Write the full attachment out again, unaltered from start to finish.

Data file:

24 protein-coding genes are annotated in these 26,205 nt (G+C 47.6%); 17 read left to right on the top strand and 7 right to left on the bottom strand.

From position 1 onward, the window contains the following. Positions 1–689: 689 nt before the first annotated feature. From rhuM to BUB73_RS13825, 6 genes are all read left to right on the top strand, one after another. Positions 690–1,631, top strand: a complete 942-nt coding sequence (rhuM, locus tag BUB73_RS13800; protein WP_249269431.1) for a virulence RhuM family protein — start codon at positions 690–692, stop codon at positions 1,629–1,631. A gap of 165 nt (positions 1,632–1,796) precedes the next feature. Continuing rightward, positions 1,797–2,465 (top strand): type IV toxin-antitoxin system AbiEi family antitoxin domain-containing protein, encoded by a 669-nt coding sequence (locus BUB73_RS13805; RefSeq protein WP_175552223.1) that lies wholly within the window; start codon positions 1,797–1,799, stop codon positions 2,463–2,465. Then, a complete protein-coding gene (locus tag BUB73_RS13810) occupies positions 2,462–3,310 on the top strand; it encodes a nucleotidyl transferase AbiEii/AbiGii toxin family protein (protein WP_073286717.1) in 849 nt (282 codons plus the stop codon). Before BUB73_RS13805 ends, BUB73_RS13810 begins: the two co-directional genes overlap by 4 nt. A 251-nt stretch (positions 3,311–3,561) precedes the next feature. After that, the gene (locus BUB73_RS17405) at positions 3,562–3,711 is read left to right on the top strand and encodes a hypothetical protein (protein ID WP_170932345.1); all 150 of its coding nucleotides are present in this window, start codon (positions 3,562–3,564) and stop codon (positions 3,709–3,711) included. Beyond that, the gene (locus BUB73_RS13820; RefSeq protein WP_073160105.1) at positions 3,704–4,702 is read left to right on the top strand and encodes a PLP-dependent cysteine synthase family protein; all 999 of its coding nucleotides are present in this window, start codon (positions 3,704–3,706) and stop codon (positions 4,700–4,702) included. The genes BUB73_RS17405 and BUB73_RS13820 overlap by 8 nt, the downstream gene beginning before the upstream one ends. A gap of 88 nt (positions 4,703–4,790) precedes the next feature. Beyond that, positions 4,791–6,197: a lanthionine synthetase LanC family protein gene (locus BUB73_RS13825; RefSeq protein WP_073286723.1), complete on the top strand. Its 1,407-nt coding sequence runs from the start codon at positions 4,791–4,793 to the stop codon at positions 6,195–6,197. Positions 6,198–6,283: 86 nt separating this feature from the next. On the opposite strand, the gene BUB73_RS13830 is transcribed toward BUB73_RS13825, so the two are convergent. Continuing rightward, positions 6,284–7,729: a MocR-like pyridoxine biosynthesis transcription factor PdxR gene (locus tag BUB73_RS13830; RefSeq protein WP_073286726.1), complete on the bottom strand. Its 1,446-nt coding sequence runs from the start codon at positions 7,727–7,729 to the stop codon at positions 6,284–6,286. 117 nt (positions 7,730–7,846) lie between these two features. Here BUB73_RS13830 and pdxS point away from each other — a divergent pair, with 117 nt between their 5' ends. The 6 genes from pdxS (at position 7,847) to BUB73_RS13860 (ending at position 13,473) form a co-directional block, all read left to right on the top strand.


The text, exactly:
24 protein-coding genes are annotated in these 26,205 nt (G+C 47.6%); 17 read left to right on the top strand and 7 right to left on the bottom strand.

From position 1 onward, the window contains the following. Positions 1–689: 689 nt before the first annotated feature. From rhuM to BUB73_RS13825, 6 genes are all read left to right on the top strand, one after another. Positions 690–1,631, top strand: a complete 942-nt coding sequence (rhuM, locus tag BUB73_RS13800; protein WP_249269431.1) for a virulence RhuM family protein — start codon at positions 690–692, stop codon at positions 1,629–1,631. A gap of 165 nt (positions 1,632–1,796) precedes the next feature. Continuing rightward, positions 1,797–2,465 (top strand): type IV toxin-antitoxin system AbiEi family antitoxin domain-containing protein, encoded by a 669-nt coding sequence (locus BUB73_RS13805; RefSeq protein WP_175552223.1) that lies wholly within the window; start codon positions 1,797–1,799, stop codon positions 2,463–2,465. Then, a complete protein-coding gene (locus tag BUB73_RS13810) occupies positions 2,462–3,310 on the top strand; it encodes a nucleotidyl transferase AbiEii/AbiGii toxin family protein (protein WP_073286717.1) in 849 nt (282 codons plus the stop codon). Before BUB73_RS13805 ends, BUB73_RS13810 begins: the two co-directional genes overlap by 4 nt. A 251-nt stretch (positions 3,311–3,561) precedes the next feature. After that, the gene (locus BUB73_RS17405) at positions 3,562–3,711 is read left to right on the top strand and encodes a hypothetical protein (protein ID WP_170932345.1); all 150 of its coding nucleotides are present in this window, start codon (positions 3,562–3,564) and stop codon (positions 3,709–3,711) included. Beyond that, the gene (locus BUB73_RS13820; RefSeq protein WP_073160105.1) at positions 3,704–4,702 is read left to right on the top strand and encodes a PLP-dependent cysteine synthase family protein; all 999 of its coding nucleotides are present in this window, start codon (positions 3,704–3,706) and stop codon (positions 4,700–4,702) included. The genes BUB73_RS17405 and BUB73_RS13820 overlap by 8 nt, the downstream gene beginning before the upstream one ends. A gap of 88 nt (positions 4,703–4,790) precedes the next feature. Beyond that, positions 4,791–6,197: a lanthionine synthetase LanC family protein gene (locus BUB73_RS13825; RefSeq protein WP_073286723.1), complete on the top strand. Its 1,407-nt coding sequence runs from the start codon at positions 4,791–4,793 to the stop codon at positions 6,195–6,197. Positions 6,198–6,283: 86 nt separating this feature from the next. On the opposite strand, the gene BUB73_RS13830 is transcribed toward BUB73_RS13825, so the two are convergent. Continuing rightward, positions 6,284–7,729: a MocR-like pyridoxine biosynthesis transcription factor PdxR gene (locus tag BUB73_RS13830; RefSeq protein WP_073286726.1), complete on the bottom strand. Its 1,446-nt coding sequence runs from the start codon at positions 7,727–7,729 to the stop codon at positions 6,284–6,286. 117 nt (positions 7,730–7,846) lie between these two features. Here BUB73_RS13830 and pdxS point away from each other — a divergent pair, with 117 nt between their 5' ends. The 6 genes from pdxS (at position 7,847) to BUB73_RS13860 (ending at position 13,473) form a co-directional block, all read left to right on the top strand.